As the demonstrations, strikes and blockades of the national capital of India by hundreds of thousands of farmers and their supporters continue for a month and counting, the stories of their plight and their resilience in the face of utter destruction have even caught the attention of international mainstream media.
The present sit-in demonstrations in New Delhi originated with the ‘March to Delhi’ by thousands of farmers from the north-western state of Punjab that started on November 26, coordinated with the largest strike in human history in which over 250 million participated. Originally called as a farming and industrial strike by trade unions and peasants’ organizations, it turned into a general strike by a people tired of the dire economic situation, increasing polarization along religious lines, and the disastrous fallout of the COVID-19 pandemic. Incidentally – but it is not a coincidence – November 26 is also the Constitution Day of India, as the constitution of the independent country was adopted on this day in 1949 with the lofty ideals of securing “justice, liberty, and equality” for all the citizens of the country.
The ongoing protests started way back in late September this year, after three controversial farm bills were passed in both houses of the Parliament, including in the Rajya Sabha (Upper House) where the ruling National Democratic Alliance (NDA) coalition led by BJP does not have majority, and the President gave assent to them, thus making them acts – The Farmers (Empowerment and Protection) Agreement on Price Assurance and Farm Services Act, 2020 (FAPAFS), the Farmers Produce Trade and Commerce (Promotion and Facilitation) Act, 2020 (FPTC) and the Essential Commodities (Amendment) Act, 2020 (EC). In spite of the contentions and high stakes surrounding the bills, they were passed in the Parliament in a very irregular manner – through a voice vote, although the Opposition demanded a recorded voting and counting of votes. These three acts aim to deregulate the agricultural sector and open farming and trade of agriculture produce to agribusinesses through contract farming.
The Prime Minister Narendra Modi has declared that these new acts will “liberate” the country’s farmers and will ensure that agriculture becomes a more “remunerative enterprise” for them as they can bargain for better prices, but therein lie a number of problems. The three acts are very unbalanced in terms of power as they posit poor – and in many cases landless – farmers, a majority of them barely literate, against powerful national and transnational corporations. Another major problem is that nowhere in the acts is any assurance provided for ensuring the government-declared minimum support price (MSP) to farmers by those corporations; this on top of the fact that the MSP provided by the government itself is already flawed. Another concern regarding the new laws is the proposal of leasing lands from small farmers to agribusiness firms and pooling of such plots to convert them into large farms and cultivate them with modern technology. With land reform in India a largely incomplete task, it is feared that this will lead to large-scale landlessness and impoverishment of the countryside. According to last available census (2011), there are about 495 million landless people in India who are largely dependent on agriculture – working as farm labourers or share-croppers (cultivating in lands owned by others). If the abovementioned proposal is implemented, it will eviscerate whatever earnings and security these people can manage at present, leaving them entirely at the mercy of corporates. Hence it is not without reason that the country’s farmers are afraid that the new farm laws will usher in a new “Company Raj”, referring to the colonial times.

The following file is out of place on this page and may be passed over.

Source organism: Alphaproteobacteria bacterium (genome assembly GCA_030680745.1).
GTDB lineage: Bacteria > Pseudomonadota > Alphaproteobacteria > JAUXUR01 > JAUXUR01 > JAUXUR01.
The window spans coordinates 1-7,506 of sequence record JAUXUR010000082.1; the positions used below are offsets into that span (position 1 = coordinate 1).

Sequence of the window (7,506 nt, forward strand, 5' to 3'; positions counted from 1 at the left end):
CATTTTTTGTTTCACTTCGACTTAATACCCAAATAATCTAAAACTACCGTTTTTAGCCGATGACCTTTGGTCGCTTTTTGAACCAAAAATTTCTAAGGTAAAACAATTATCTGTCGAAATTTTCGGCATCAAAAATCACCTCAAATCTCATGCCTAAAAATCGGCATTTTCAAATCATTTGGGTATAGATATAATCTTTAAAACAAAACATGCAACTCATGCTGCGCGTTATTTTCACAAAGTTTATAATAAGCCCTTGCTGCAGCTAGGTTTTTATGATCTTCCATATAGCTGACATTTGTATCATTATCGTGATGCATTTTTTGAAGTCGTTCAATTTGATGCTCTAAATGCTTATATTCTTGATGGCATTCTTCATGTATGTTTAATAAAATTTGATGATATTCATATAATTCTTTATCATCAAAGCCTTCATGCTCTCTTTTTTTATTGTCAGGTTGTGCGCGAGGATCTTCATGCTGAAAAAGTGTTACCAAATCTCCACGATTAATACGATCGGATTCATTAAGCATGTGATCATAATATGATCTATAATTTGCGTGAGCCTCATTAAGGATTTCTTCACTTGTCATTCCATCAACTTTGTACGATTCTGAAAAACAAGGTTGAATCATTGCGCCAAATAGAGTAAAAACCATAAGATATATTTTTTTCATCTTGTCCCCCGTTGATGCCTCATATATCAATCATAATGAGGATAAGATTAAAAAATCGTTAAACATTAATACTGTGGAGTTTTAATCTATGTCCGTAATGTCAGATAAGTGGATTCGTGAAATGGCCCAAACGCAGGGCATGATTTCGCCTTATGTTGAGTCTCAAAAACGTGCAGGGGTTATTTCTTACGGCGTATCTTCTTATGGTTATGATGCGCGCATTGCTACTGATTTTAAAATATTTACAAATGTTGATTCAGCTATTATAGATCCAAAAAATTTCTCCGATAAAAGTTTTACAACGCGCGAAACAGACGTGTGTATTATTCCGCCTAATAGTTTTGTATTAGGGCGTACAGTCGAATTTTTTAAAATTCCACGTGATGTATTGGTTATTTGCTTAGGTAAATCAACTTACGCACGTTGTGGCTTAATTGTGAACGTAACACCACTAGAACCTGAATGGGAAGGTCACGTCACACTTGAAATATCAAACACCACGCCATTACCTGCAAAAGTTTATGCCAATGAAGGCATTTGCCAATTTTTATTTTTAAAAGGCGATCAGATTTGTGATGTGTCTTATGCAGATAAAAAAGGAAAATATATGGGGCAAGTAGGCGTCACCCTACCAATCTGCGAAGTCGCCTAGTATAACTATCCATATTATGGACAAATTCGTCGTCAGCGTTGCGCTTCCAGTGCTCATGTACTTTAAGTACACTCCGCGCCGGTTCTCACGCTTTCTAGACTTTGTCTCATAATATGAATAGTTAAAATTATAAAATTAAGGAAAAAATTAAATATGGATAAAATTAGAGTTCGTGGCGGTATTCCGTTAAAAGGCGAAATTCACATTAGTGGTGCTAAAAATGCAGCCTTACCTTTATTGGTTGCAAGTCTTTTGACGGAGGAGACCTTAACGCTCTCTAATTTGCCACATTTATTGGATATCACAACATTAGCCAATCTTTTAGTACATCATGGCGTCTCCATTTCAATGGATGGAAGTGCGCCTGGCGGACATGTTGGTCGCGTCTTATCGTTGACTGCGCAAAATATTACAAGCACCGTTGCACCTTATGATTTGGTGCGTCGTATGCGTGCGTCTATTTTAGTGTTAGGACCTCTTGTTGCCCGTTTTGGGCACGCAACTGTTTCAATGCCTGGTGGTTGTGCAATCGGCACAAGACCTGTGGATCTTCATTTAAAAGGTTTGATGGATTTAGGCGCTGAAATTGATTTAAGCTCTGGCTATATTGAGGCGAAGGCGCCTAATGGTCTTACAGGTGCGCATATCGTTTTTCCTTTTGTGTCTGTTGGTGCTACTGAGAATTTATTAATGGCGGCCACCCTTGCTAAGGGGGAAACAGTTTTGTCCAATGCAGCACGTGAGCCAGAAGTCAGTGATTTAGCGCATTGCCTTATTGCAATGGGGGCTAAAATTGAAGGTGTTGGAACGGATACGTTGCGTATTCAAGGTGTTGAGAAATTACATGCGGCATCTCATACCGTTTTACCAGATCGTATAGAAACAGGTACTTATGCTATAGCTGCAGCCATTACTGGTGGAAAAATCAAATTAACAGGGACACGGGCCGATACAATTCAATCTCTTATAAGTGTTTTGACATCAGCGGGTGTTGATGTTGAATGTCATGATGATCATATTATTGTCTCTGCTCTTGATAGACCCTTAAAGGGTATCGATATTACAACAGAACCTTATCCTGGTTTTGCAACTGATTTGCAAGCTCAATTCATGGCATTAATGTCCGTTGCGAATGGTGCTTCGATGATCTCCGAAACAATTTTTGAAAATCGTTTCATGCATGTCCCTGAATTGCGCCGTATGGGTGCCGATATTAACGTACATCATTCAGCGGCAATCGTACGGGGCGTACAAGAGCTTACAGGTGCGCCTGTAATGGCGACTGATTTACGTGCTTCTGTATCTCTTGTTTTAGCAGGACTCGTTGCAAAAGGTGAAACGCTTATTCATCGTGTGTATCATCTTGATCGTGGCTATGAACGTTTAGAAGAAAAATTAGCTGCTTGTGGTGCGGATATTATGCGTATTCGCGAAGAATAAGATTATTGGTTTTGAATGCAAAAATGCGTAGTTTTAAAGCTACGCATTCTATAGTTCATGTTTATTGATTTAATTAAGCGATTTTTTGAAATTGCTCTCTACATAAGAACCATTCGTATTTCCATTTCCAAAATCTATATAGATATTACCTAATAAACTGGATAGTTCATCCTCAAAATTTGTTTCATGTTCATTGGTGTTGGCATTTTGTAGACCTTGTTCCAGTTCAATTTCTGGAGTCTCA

Adding to all this, by abolishing the upper limit on storage of essential commodities by individual distributors (businesses dealing with transport and distribution of food, medicine, and fuel, owners of storage facilities and the like) as mandated by the Essential Commodities Act (1955), the new amendment to that act will lead to the very dangers that the original act was adopted to avoid – hoarding, black-marketing, and food insecurity.
Nothing new under the sun
In June this year, when the government first publicized the said acts as an ordinance (thus bypassing the parliament, with the excuse that parliamentary sessions had been cancelled due to COVID), the Prime Minister declared the acts to be the need of the 21st century, and said that in view of the farming crisis, governments are entitled to try to find new ways to alleviate it. “If it had not happened in the past, why not try now?” he said, referring to contract farming which, according to the government, is a new way forward.